The basis to this book is Sonic lost his shoes, (It's a messy bedroom concept.) and is actually pretty good!

It isn't your early readers type of book because it's actually heavier on text than more books I know.

The art is actually really great and believe it or not has a decent amount of detail. The first two pages set the tone of the book describing the take over. I love the hilarious gag of Sonic having trophies for being the fastest. The art is really charming and all the characters really have a diverse personalities for being a picture book. Hilariously thing, Eggman's humor reminded me of Sonic Boom humor. It was a charming sort lit bit in the book.

One thing I noticed only after seeing Eric's review that I noticed a slight pattern in the book and how he treated his friends. (As he put it.) The author slipped three stages of grief into the book.

1) Denial (Searching everywhere in his room but still can't find it.)

2) Anger (He turns against his friends believing someone stole them.)

3) Bargaining (Turns the lights off so the thief can return them anonymously)

4) Depression (Bit of a stretch but he doesn't shoot wisecracks back at Antwan and Princess Sally)

5) Acceptance (Decides friends are more important than footwear.)

Now what I really want to talk about! Easter Eggs I found in the book. (Coolest is at the end.)

1) One page is actually dedicated to the Christmas song. Since Sonic finds a partridge in a pear tree in his room.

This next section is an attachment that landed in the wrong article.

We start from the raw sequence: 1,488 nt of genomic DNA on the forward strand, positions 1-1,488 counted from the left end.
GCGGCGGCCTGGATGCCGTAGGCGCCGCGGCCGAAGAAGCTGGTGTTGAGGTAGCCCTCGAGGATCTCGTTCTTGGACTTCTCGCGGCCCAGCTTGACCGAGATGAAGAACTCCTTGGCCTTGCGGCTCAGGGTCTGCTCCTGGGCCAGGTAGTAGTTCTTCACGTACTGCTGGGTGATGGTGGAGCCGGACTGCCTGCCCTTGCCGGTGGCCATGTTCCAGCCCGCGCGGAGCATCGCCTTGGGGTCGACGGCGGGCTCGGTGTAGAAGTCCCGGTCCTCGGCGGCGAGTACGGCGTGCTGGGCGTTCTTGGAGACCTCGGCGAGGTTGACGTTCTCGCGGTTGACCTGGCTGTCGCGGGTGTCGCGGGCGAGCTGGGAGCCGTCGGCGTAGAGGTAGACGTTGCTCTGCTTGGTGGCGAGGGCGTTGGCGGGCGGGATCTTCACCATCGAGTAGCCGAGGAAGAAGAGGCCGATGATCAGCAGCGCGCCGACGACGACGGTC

2) Sonic actually tosses a blue SEGA shirt over his shoulder, (That he forgot he had.) looking for his shoes.

3) I am almost certain Cluck (Eggman's pet) has a cameo on page 19.

4) Sonic has comic books in his room. Not just any comic book but an X Men rip off Y Men.

5) Along with Y-Men comic book he also has a Sonic comic book.


This book is published in 1993, The show released 1993, the comic book released 1993.

6) The coolest thing is that this book has is a Sega Genesis with a Sonic 2 in it's port.

As a whole this book was great and Sega should consider bringing picture/chapter books back.

Lest I get too full of myself for a good review of a book I wrote almost 30 years ago, there is another review of SONIC'S SHOES BLUES on GOODREADS that begins like this:

This book is absolutely terrible.

Not that that should be surprising given that it is a book based on the cartoon based on the video game.

But the sexist banter between sonic and the princess (who knew there was even a princess in Sonic?) is horrific, and I purposely skipped over it when reading it to Daphne.

I have to admit I was a little worried -- did some "pre-woke" version of me toss in a bunch of lunk-headed "boys are best" dialogue that needed to be shielded from poor, impressionable "Daphne"?

Much to my relief, Princess Sally gave as good (or better) than she got during a back-and-forth with Sonic, who does/did indeed harbor a bit of a "boys club" mentality. "I think even a he-man like you will need to finish dressing before heading out on any 'too dangerous-for-a-girl' mission," she says with a snark at one point.

Daphne would have appreciated it - trust me.

{Turns out you can read the whole SONIC'S SHOE'S BLUES book right here)

30 views0 comments

Recent Posts

See All


bottom of page